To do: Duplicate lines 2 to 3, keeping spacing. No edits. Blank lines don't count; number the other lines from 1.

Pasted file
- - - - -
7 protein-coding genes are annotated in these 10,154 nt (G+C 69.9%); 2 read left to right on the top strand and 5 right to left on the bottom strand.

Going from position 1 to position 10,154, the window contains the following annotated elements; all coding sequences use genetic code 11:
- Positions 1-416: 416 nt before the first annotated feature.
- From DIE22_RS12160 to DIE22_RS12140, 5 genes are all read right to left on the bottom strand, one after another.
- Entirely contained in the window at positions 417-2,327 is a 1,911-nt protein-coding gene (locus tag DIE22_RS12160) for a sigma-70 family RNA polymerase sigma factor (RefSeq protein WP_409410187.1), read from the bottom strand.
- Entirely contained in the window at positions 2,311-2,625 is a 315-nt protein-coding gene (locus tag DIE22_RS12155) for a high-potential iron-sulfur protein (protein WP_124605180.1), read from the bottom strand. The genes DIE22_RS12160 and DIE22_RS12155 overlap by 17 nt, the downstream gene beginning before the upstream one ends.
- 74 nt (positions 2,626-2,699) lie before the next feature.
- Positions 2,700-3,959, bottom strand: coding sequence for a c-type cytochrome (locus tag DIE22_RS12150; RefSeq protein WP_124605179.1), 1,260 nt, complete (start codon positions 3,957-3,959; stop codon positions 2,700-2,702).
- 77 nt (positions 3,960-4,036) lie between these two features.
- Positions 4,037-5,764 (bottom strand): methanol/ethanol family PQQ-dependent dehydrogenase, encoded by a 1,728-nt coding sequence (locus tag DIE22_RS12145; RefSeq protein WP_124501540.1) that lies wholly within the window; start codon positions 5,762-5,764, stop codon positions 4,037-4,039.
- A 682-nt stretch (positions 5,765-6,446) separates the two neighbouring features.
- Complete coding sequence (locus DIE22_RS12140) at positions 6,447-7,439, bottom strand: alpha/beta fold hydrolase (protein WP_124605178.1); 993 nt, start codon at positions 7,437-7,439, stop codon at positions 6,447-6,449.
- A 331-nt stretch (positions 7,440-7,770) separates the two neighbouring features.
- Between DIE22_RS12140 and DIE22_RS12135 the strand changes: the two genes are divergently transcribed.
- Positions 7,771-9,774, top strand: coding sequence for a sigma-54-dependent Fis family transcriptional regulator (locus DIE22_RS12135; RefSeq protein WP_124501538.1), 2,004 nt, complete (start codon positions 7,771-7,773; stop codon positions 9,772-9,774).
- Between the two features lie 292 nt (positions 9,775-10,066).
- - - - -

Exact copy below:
Going from position 1 to position 10,154, the window contains the following annotated elements; all coding sequences use genetic code 11:
- Positions 1-416: 416 nt before the first annotated feature.